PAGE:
Eagles guitarist Joe Walsh just played Desperado for a rain-soaked crowd of 300 at a historic Māori fort in New Zealand

Joe Walsh onstage at Ōtātara Pā
(Image credit: Hawke's Bay App)

The Eagles' most recent show was at the 17,500-capacity Spectrum Center in Charlotte, NC, last month, but guitarist Joe Walsh was on stage again at the weekend, for a much more intimate event.

Walsh joined a group of music students onstage on Saturday at Ōtātara Pā, a historic Māori hillfort on the bands of the Tūtaekuri River in Hawkes Bay, New Zealand, where he performed for a rain-soaked crowd of around 300 locals. It's a place that's close to Walsh's heart, as it was this spot where he had an "epiphany" that led him to give up drink and drugs, while on tour with NZ reggae band Herbs in 1989. 

"What happened to me was kind of a spiritual awakening," Walsh told the crowd. "The spirit of this place talked to me and told me who I had become was not me. 

"And the spirit that was here gave me power over all that, that I took back to the United States and I stopped drinking and doing drugs, and I tried to help people who were doing that, and I paid a lot less attention to being famous and having fun spending money. 

"I lost my perspective. I came here and I got it back. I've been 30 years sober now and that's because I came here, and where we are right now has so much good energy and spirit."

On Walsh's previous visit, in 2015, he spent time at Auckland's Hoani Waititi Marae (a Māori meeting ground) where he spoke with members of two gangs, Black Power and the Mongrel Mob, about the dangers of meth addiction.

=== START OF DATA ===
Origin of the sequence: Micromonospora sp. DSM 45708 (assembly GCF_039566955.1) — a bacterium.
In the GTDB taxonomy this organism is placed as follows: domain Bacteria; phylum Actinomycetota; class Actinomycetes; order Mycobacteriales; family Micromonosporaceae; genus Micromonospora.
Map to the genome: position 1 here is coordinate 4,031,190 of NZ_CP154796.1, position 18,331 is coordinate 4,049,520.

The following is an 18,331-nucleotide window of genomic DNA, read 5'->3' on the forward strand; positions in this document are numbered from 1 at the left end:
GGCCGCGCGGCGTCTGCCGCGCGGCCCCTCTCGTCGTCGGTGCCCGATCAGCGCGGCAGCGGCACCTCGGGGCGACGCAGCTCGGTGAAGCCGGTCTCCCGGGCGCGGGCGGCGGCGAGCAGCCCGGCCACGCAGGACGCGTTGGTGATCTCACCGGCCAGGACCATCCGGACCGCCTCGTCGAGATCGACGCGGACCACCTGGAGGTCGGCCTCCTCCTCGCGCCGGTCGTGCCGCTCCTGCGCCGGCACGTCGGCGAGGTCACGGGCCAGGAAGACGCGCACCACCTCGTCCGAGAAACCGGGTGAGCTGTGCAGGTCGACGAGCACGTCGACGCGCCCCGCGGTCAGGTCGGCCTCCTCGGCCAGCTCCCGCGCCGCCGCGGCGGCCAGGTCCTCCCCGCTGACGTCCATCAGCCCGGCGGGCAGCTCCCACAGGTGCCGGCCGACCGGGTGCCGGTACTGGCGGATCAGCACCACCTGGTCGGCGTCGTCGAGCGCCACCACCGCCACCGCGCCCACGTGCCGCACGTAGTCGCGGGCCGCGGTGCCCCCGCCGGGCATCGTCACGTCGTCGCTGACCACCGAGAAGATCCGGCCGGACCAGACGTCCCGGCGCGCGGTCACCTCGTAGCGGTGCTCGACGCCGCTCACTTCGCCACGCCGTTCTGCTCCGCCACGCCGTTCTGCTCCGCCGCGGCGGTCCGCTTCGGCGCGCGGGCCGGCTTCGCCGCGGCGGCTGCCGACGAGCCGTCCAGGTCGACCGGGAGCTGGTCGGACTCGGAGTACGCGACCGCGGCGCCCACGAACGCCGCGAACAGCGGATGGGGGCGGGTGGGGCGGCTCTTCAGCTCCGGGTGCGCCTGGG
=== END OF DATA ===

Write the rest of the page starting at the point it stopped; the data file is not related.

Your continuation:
This time was a more celebratory affair, as Walsh was entertained by The Ukettes, a band of ukulele players from the local Greenmeadows School, who performed a rousing version of the Eagles' Hotel California, before he joined music students Frankie Stevens, Brannigan Kaa and Pereri King for a cover of The Doors' Roadhouse Blues, then rounded things off with a solo piano version of another Eagles classic, Desperado.  

"I'm so grateful I could come back,” Walsh told the crowd. “I’m kind of home in a way."

Fraser Lewry

Online Editor at Louder/Classic Rock magazine since 2014. 38 years in music industry, online for 25. Also bylines for: Metal Hammer, Prog Magazine, The Word Magazine, The Guardian, The New Statesman, Saga, Music365. Former Head of Music at Xfm Radio, A&R at Fiction Records, early blogger, ex-roadie, published author. Once appeared in a Cure video dressed as a cowboy, and thinks any situation can be improved by the introduction of cats. Favourite Serbian trumpeter: Dejan Petrović.